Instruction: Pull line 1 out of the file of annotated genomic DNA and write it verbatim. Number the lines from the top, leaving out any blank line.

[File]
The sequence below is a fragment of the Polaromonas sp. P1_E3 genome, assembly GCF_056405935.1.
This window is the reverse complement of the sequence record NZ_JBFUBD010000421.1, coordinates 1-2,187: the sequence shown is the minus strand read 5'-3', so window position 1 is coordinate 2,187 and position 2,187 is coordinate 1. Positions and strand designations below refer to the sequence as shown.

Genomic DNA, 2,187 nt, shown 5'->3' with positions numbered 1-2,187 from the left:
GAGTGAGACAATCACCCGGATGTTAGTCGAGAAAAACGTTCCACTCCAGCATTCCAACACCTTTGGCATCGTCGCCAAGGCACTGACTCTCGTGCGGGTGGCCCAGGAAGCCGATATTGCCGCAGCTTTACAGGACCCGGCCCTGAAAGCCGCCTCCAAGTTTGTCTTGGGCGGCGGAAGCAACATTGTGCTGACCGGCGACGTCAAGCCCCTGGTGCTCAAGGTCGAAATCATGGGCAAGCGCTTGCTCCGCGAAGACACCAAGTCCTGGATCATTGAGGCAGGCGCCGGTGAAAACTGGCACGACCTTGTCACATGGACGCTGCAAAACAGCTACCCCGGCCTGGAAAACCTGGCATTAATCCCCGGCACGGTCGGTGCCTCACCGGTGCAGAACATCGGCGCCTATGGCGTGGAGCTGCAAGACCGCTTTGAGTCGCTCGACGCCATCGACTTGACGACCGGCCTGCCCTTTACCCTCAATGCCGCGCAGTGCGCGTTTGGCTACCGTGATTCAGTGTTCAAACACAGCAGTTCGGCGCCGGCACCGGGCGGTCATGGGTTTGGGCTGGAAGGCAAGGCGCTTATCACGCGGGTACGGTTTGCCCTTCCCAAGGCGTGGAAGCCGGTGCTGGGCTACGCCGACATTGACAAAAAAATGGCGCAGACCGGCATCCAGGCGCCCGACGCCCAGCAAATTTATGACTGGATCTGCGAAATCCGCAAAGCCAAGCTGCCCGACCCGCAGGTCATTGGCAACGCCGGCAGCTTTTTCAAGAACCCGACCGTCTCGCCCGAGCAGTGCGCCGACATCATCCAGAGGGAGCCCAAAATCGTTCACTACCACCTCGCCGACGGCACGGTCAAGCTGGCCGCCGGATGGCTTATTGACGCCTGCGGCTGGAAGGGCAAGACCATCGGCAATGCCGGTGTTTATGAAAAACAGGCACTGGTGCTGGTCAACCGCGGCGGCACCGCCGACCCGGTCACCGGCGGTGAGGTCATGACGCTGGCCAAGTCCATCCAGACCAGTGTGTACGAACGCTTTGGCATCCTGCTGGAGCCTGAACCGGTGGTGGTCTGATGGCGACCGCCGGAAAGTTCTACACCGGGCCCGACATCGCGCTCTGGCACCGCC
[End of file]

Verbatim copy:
The sequence below is a fragment of the Polaromonas sp. P1_E3 genome, assembly GCF_056405935.1.